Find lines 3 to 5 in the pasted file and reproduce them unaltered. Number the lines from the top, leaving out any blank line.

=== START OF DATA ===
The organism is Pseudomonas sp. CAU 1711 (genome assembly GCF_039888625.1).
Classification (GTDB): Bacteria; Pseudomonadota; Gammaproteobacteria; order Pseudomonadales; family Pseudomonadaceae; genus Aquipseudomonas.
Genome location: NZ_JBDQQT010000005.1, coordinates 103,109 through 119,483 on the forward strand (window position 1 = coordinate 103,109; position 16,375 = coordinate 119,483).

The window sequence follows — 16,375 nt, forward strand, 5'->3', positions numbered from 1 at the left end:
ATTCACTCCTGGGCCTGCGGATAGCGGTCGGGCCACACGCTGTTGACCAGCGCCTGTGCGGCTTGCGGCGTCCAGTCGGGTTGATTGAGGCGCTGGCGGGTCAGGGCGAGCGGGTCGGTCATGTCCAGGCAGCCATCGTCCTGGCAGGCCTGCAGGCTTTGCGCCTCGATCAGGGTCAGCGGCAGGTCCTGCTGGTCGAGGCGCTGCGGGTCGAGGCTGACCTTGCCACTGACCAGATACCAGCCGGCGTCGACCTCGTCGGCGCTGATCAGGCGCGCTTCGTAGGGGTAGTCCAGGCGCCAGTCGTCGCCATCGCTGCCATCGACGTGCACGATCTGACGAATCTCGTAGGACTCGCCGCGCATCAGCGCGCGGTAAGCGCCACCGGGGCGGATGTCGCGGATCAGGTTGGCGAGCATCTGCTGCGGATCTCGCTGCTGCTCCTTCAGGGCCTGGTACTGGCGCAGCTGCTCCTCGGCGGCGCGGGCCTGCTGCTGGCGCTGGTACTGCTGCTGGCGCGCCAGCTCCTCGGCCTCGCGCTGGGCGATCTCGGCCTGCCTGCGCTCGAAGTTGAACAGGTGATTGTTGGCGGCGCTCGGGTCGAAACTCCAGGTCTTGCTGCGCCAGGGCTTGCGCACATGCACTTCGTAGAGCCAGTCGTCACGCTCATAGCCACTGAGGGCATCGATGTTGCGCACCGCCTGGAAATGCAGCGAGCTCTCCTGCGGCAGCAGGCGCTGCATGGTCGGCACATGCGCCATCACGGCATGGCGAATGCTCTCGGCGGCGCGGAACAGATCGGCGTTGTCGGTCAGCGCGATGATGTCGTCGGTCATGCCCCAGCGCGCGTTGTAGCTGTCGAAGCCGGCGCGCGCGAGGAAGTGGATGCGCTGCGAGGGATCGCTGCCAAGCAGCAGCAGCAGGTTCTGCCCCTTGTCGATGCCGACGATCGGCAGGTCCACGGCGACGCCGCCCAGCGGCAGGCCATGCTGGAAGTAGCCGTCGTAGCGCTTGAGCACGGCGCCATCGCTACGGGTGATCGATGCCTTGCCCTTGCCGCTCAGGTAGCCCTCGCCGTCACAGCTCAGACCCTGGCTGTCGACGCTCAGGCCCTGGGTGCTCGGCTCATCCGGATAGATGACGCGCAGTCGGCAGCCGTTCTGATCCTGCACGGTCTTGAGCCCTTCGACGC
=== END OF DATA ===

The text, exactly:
Genome location: NZ_JBDQQT010000005.1, coordinates 103,109 through 119,483 on the forward strand (window position 1 = coordinate 103,109; position 16,375 = coordinate 119,483).

The window sequence follows — 16,375 nt, forward strand, 5'->3', positions numbered from 1 at the left end:
ATTCACTCCTGGGCCTGCGGATAGCGGTCGGGCCACACGCTGTTGACCAGCGCCTGTGCGGCTTGCGGCGTCCAGTCGGGTTGATTGAGGCGCTGGCGGGTCAGGGCGAGCGGGTCGGTCATGTCCAGGCAGCCATCGTCCTGGCAGGCCTGCAGGCTTTGCGCCTCGATCAGGGTCAGCGGCAGGTCCTGCTGGTCGAGGCGCTGCGGGTCGAGGCTGACCTTGCCACTGACCAGATACCAGCCGGCGTCGACCTCGTCGGCGCTGATCAGGCGCGCTTCGTAGGGGTAGTCCAGGCGCCAGTCGTCGCCATCGCTGCCATCGACGTGCACGATCTGACGAATCTCGTAGGACTCGCCGCGCATCAGCGCGCGGTAAGCGCCACCGGGGCGGATGTCGCGGATCAGGTTGGCGAGCATCTGCTGCGGATCTCGCTGCTGCTCCTTCAGGGCCTGGTACTGGCGCAGCTGCTCCTCGGCGGCGCGGGCCTGCTGCTGGCGCTGGTACTGCTGCTGGCGCGCCAGCTCCTCGGCCTCGCGCTGGGCGATCTCGGCCTGCCTGCGCTCGAAGTTGAACAGGTGATTGTTGGCGGCGCTCGGGTCGAAACTCCAGGTCTTGCTGCGCCAGGGCTTGCGCACATGCACTTCGTAGAGCCAGTCGTCACGCTCATAGCCACTGAGGGCATCGATGTTGCGCACCGCCTGGAAATGCAGCGAGCTCTCCTGCGGCAGCAGGCGCTGCATGGTCGGCACATGCGCCATCACGGCATGGCGAATGCTCTCGGCGGCGCGGAACAGATCGGCGTTGTCGGTCAGCGCGATGATGTCGTCGGTCATGCCCCAGCGCGCGTTGTAGCTGTCGAAGCCGGCGCGCGCGAGGAAGTGGATGCGCTGCGAGGGATCGCTGCCAAGCAGCAGCAGCAGGTTCTGCCCCTTGTCGATGCCGACGATCGGCAGGTCCACGGCGACGCCGCCCAGCGGCAGGCCATGCTGGAAGTAGCCGTCGTAGCGCTTGAGCACGGCGCCATCGCTACGGGTGATCGATGCCTTGCCCTTGCCGCTCAGGTAGCCCTCGCCGTCACAGCTCAGACCCTGGCTGTCGACGCTCAGGCCCTGGGTGCTCGGCTCATCCGGATAGATGACGCGCAGTCGGCAGCCGTTCTGATCCTGCACGGTCTTGAGCCCTTCGACGC